Ever stopped at the scene of an accident on a dark night? Treated a heart attack on a remote island? Coordinated the transfer of a critically ill baby with a heart defect? Were you prepared? Did you have the right toolkit? You need a cool head to perform critical clinical interventions while simultaneously planning the transfer to definitive care. Almost all patients have a transport phase
Sleep is defined as “a periodic state of muscular relaxation, reduced metabolic rate, and suspended consciousness in which a person is largely unresponsive to events in the environment”. It comes easily to some, and much harder (sometimes impossible) to others, but we all need it in order to function day-to-day. Not only is it required to stay healthy, it also allows a space for our brains to think out problems whilst we doze.
The Danish concept of ‘hygge’ has captivated the British imagination. Pronounced runner-up word of the year, it seems a fitting counterpoint to the word ‘post-truth’ in first place: an apt response to the seismic political shifts of 2016. Hygge is difficult to translate: it is not a concrete entity, but something akin to a cozy, warm, and homely feeling, a sense of familiarity, a state of mind in which all psychological needs are in balance.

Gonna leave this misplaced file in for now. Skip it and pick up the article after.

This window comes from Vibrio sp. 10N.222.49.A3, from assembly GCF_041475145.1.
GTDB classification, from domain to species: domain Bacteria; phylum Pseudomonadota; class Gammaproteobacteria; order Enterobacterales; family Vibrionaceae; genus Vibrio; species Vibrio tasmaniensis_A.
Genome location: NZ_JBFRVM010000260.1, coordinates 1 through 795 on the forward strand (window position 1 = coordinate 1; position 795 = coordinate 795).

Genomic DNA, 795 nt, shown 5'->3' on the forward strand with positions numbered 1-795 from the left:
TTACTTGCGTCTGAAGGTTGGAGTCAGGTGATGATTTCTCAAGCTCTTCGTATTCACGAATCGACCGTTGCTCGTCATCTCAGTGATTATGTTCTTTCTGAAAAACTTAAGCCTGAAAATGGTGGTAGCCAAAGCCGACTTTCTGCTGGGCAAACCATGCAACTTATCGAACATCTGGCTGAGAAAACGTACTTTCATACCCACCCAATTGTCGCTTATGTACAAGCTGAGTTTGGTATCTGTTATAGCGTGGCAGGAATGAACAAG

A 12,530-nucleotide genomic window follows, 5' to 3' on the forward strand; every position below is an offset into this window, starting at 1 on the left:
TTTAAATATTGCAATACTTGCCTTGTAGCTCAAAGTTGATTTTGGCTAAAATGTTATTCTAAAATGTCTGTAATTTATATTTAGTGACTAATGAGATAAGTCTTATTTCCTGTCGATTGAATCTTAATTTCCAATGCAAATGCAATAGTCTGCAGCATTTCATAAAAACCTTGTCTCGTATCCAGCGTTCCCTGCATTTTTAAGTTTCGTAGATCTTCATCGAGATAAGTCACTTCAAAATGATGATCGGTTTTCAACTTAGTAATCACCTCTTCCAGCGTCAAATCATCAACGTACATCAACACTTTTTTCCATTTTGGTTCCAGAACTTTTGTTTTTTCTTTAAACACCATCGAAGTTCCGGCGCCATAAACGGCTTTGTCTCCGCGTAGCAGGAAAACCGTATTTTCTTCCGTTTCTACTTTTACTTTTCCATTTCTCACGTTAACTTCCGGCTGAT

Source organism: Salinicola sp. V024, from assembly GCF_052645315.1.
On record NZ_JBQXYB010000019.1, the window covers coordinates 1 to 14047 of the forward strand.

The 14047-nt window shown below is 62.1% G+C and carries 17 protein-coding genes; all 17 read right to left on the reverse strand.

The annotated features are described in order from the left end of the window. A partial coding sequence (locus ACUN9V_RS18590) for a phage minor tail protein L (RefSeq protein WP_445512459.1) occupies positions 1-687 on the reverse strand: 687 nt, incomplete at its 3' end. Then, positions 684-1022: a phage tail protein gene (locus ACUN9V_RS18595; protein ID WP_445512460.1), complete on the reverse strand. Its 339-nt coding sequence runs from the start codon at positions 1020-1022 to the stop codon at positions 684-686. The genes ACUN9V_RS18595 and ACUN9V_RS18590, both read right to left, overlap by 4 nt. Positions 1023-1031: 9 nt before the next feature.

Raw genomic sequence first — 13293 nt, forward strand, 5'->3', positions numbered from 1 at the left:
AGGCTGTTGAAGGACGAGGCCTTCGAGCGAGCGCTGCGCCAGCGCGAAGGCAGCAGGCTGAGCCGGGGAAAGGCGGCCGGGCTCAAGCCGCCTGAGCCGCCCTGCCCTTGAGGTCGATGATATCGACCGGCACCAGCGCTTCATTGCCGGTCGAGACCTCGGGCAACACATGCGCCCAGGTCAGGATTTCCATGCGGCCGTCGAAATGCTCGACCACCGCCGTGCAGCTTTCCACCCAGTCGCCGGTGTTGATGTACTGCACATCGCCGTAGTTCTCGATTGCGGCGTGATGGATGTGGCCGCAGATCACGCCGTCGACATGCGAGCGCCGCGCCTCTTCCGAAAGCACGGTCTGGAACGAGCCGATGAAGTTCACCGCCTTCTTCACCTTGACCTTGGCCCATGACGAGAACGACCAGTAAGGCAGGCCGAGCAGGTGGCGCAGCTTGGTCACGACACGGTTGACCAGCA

Every year in March, Brain Awareness Week champions the global campaign to celebrate and publicise the progress and benefits of brain research. Are you lying? Do you have a racial bias? Is your moral compass intact? To find out what you think or feel, we usually have to take your word for it. But questionnaires and other explicit measures to reveal what’s on your mind are imperfect: you may choose to hide your true beliefs or you may not even be aware of them.
If the Trump administration and the current Congress have their way, however, state restrictions on abortion are likely to flourish and may ultimately prevail. Far less likely, however, is careful ethical consideration of what these changes may mean. Even now, many US women find abortion beyond their reach either economically or geographically. These women and their children face what may be life-limiting challenges.